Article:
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Mehrparteienhäuser mit Smart Heating

Portfolio holders / Administrations

Optimizing and monitoring the heating system

Installed without any structural work during the course of the housing processes and cycles, the Smart Heat solution immediately cuts heating energy usage, costs and CO₂ emissions: from the battery lives of the smart thermostats to the installation and maintenance processes and the optional integration of submetering communication infrastructure.

This means portfolio holders not only optimize heating management in apartment buildings but also increase the value of the property.

By networking central heating and smart heat thermostats the digital assistance system always knows each room’s actual temperature and target temperature. This allows it to precisely control the central heating, only providing precisely the amount of heat needed to achieve each room's target temperature.

  • Product lives in line with the heat meter and water meter calibration periods
  • Can be retrofitted without structural measures thanks to radio transmission
  • A measure requiring minimal investment and with a short payback period


Our expert Bardia Rostami will be happy to provide you with more information about our housing industry services.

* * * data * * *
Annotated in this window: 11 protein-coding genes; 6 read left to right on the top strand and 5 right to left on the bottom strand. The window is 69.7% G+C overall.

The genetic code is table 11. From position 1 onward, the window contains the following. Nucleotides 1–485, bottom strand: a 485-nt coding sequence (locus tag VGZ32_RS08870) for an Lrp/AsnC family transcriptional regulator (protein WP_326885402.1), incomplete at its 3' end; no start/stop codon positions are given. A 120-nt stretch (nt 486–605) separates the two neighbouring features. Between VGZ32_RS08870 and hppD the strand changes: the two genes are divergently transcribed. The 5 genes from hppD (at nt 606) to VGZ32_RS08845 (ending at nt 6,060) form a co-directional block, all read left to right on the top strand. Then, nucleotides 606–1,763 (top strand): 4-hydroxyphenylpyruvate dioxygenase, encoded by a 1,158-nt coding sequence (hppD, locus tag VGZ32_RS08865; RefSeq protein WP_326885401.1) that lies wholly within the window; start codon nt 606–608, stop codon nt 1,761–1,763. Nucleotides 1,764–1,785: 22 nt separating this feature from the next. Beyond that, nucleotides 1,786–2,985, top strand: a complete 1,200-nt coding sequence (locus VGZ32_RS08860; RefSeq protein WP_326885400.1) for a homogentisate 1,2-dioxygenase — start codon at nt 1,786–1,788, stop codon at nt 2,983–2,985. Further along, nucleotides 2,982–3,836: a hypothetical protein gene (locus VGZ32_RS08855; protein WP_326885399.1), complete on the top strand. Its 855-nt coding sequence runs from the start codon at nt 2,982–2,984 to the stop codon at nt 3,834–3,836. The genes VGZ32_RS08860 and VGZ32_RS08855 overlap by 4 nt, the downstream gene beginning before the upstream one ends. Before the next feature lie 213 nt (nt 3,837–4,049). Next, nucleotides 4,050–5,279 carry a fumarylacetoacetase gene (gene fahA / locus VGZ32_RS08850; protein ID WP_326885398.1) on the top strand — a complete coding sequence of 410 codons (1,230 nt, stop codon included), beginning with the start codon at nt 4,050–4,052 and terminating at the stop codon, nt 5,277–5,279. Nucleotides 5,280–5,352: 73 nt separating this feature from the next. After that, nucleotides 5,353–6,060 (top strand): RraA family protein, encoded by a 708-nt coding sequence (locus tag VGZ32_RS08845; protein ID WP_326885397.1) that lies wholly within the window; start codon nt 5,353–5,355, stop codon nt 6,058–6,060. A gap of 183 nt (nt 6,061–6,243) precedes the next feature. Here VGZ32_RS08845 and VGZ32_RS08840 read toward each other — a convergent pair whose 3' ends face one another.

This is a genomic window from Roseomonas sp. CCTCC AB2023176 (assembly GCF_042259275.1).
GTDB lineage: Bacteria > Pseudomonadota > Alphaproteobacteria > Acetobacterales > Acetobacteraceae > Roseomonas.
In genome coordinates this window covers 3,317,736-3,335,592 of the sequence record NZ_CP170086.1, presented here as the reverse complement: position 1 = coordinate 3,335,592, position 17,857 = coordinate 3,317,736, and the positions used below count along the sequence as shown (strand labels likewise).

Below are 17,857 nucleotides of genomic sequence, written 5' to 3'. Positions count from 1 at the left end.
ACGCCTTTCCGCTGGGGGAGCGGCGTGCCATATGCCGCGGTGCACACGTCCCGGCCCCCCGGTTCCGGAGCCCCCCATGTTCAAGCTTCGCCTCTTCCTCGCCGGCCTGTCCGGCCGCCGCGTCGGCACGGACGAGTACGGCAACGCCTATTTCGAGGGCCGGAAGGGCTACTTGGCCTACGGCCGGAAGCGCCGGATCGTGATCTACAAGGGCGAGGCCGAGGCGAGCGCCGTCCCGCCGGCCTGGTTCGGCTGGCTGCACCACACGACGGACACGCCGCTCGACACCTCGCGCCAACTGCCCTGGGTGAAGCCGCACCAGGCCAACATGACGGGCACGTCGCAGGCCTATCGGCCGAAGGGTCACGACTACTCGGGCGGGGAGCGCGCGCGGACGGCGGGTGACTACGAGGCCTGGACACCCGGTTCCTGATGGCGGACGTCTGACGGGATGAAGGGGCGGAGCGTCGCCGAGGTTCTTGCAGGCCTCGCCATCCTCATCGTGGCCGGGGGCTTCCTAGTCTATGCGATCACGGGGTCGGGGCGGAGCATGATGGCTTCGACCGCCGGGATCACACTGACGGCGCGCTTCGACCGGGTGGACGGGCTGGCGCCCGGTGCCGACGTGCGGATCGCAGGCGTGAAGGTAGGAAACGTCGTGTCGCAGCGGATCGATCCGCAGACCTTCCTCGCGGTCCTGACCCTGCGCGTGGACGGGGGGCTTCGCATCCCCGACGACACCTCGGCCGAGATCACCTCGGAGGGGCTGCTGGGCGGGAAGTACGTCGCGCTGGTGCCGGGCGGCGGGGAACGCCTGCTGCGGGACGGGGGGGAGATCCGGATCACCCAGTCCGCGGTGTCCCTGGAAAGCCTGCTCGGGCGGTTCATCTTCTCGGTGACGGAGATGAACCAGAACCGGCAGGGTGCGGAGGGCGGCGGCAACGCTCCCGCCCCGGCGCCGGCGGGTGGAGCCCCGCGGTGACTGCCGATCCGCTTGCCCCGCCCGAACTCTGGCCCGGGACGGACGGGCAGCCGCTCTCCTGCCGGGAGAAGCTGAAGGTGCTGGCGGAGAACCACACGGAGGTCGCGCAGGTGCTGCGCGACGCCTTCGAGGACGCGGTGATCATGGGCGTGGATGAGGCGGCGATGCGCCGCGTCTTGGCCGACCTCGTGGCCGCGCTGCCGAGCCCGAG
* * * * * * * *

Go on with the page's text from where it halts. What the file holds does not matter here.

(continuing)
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Technology & Innovation

Achieving savings with smart thermostats, and sparking the energy transition cost-effectively

Experts and industry stakeholders alike agree that there is huge potential for energy savings in the existing building stock. However, without the professional housing industry the energy and heating transition cannot succeed. To date, though, real estate has lagged dramatically behind on the decarbonisation front, and much greater efforts will be needed to achieve the goal set by politicians of reducing all CO2 emissions to net zero by 2045 in Germany and by 2050 in Europe.

Thomas Ahlborn

Meinungsbeitrag · Lesezeit 3 Min.

The status quo cannot continue: climate protection in apartment buildings must get smart!

Faced with rising rents and the current high energy prices, it is only a matter of time before the debate about limits in residential housing climate protection comes to a head. Clearly climate protection does not come for free. However, often this quickly gives way to the question of who is going to pay for it. The debate over whether tenants or landlords should pay the additional costs is understandable, but fails to get to the heart of the matter. This is also shown by the findings of a recent tenant study conducted for us by Professor Pfnür of Darmstadt Technical University.

Reading time:3 min